NEW YORK – The price of oil crept above US$101 a barrel Tuesday as investors assessed the latest sanctions on Russia over the country’s role in the crisis in Ukraine.
Benchmark West Texas Intermediate crude for June delivery gained 44 cents to close at US$101.28 a barrel on the New York Mercantile Exchange. Brent crude, an international benchmark used to price oil used by many U.S. refineries, rose 86 cents to US$108.98 in London.
Investors were contemplating the impact of new sanctions by the United States and its European allies on more than two dozen government officials, executives and companies in Russia, a major energy producer. The sanctions were not as harsh as feared, with no public companies or major sectors of the economy affected.
“While the crisis has had limited impact on energy flows so far, the tensions may presage a period of volatile geopolitics in the former Soviet Union,” analysts at Barclay’s wrote in a report.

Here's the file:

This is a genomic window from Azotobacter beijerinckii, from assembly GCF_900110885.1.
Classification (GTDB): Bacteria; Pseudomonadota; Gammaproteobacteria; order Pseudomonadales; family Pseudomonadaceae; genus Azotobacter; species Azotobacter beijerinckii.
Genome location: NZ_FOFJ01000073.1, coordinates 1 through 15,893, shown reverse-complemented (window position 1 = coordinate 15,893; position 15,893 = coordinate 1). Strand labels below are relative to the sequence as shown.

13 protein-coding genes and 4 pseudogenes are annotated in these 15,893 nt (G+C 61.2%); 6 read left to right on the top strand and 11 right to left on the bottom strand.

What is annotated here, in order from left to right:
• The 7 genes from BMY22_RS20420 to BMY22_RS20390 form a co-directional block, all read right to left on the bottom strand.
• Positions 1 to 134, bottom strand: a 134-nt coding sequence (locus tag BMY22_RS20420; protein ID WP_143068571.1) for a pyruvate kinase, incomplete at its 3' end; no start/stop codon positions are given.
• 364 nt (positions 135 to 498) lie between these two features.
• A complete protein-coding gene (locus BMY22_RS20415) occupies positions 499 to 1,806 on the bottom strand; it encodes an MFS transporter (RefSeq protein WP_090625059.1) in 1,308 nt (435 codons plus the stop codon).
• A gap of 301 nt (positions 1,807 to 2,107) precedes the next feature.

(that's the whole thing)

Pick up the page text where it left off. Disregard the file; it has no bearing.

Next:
Investors will also be monitoring fresh information on U.S. stockpiles of crude oil and refined products. They will also weigh key data on the U.S. job market, as payroll processing company ADP issues a report Wednesday and the U.S. governments issues its unemployment report for April on Friday.
U.S. crude stocks have been on the climb and were 13 per cent above five-year averages two weeks ago.
Figures for the week ended April 25 are expected to show an increase of 2.1 million barrels in crude oil stocks and a decline of 1.75 million barrels in gasoline stocks, according to a survey of analysts by Platts, the energy information arm of McGraw-Hill Cos.
In other energy futures trading on Nymex, wholesale gasoline rose two cents to US$3.06 a U.S. gallon (3.79 litres), heating oil added two cents to US$2.97 a gallon and natural gas gained three cents to US$4.83 per 1,000 cubic feet.